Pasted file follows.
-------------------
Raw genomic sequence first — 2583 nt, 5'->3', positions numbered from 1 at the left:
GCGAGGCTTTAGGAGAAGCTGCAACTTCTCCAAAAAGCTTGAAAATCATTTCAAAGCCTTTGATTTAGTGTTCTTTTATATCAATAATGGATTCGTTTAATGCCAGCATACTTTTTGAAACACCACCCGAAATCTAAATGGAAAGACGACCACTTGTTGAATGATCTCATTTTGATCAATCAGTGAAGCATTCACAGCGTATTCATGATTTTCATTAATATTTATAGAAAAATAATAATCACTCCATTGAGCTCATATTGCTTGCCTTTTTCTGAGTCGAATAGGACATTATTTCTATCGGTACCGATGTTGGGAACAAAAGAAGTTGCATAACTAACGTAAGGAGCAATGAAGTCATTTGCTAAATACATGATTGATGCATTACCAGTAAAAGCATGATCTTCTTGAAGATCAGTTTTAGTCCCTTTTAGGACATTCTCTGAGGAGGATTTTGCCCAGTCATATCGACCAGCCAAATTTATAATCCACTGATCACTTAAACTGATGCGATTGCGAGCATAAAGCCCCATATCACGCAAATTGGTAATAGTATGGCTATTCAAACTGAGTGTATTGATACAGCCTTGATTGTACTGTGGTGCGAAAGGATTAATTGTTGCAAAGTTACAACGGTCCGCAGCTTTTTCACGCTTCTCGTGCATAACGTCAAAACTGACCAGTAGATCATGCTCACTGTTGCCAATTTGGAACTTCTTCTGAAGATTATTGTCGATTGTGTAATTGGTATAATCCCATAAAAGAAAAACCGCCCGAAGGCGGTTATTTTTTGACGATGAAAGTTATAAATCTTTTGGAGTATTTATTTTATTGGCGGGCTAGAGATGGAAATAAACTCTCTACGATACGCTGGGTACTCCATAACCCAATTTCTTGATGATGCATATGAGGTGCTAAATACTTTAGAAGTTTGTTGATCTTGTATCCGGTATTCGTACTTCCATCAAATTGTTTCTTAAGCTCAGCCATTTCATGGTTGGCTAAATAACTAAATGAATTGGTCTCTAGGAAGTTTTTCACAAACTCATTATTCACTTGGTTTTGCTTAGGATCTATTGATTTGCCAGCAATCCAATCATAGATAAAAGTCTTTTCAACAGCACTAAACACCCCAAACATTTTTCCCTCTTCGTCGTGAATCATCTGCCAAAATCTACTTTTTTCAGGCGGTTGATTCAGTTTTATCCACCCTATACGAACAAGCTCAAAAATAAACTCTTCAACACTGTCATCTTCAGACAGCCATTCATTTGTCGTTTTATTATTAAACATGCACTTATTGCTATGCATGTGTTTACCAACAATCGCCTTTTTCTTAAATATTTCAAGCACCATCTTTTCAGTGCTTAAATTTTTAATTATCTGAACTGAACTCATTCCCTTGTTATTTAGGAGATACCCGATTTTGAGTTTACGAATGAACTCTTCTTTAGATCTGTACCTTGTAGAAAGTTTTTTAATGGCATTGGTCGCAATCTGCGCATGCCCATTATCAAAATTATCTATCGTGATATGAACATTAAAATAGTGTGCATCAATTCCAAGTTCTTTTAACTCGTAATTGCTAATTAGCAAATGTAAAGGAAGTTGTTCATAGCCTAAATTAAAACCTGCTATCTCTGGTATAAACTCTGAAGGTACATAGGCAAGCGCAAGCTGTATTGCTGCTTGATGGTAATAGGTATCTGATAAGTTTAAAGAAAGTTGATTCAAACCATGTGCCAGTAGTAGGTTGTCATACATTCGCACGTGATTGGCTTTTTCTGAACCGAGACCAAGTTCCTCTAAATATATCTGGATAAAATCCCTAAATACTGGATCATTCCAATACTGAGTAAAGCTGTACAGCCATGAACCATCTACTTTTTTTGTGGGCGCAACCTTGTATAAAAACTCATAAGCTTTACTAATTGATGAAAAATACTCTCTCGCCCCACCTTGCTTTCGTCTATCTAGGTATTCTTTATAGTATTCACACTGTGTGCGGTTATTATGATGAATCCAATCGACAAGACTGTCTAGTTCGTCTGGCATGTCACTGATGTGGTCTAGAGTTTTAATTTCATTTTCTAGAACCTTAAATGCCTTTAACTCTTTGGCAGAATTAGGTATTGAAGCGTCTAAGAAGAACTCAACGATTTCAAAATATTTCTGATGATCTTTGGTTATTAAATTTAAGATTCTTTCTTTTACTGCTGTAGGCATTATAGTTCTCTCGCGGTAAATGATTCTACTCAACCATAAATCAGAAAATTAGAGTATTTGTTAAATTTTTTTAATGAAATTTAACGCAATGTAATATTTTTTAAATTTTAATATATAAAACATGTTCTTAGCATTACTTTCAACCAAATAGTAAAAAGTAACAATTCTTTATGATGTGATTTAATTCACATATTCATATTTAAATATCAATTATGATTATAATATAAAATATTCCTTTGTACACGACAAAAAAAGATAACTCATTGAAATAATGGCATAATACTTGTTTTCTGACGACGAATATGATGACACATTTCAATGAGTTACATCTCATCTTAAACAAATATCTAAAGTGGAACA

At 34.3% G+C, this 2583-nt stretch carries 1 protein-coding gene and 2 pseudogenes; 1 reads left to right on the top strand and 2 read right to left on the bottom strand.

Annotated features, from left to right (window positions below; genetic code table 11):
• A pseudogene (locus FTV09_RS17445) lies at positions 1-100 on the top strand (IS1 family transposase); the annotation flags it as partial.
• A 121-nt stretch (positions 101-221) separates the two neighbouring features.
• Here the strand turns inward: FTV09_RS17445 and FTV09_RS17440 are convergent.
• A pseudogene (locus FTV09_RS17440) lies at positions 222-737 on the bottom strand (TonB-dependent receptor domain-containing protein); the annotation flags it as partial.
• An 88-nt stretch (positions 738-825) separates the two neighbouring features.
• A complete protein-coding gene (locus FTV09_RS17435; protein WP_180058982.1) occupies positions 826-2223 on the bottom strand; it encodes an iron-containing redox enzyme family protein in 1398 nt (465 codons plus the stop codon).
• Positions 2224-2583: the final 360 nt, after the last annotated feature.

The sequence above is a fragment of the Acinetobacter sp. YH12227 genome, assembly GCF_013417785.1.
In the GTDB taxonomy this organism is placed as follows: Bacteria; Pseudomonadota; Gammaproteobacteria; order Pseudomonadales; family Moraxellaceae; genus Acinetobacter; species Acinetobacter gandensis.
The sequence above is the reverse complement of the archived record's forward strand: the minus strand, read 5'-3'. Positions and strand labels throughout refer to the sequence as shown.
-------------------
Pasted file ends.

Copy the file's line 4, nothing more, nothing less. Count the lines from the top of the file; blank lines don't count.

Annotated features, from left to right (window positions below; genetic code table 11):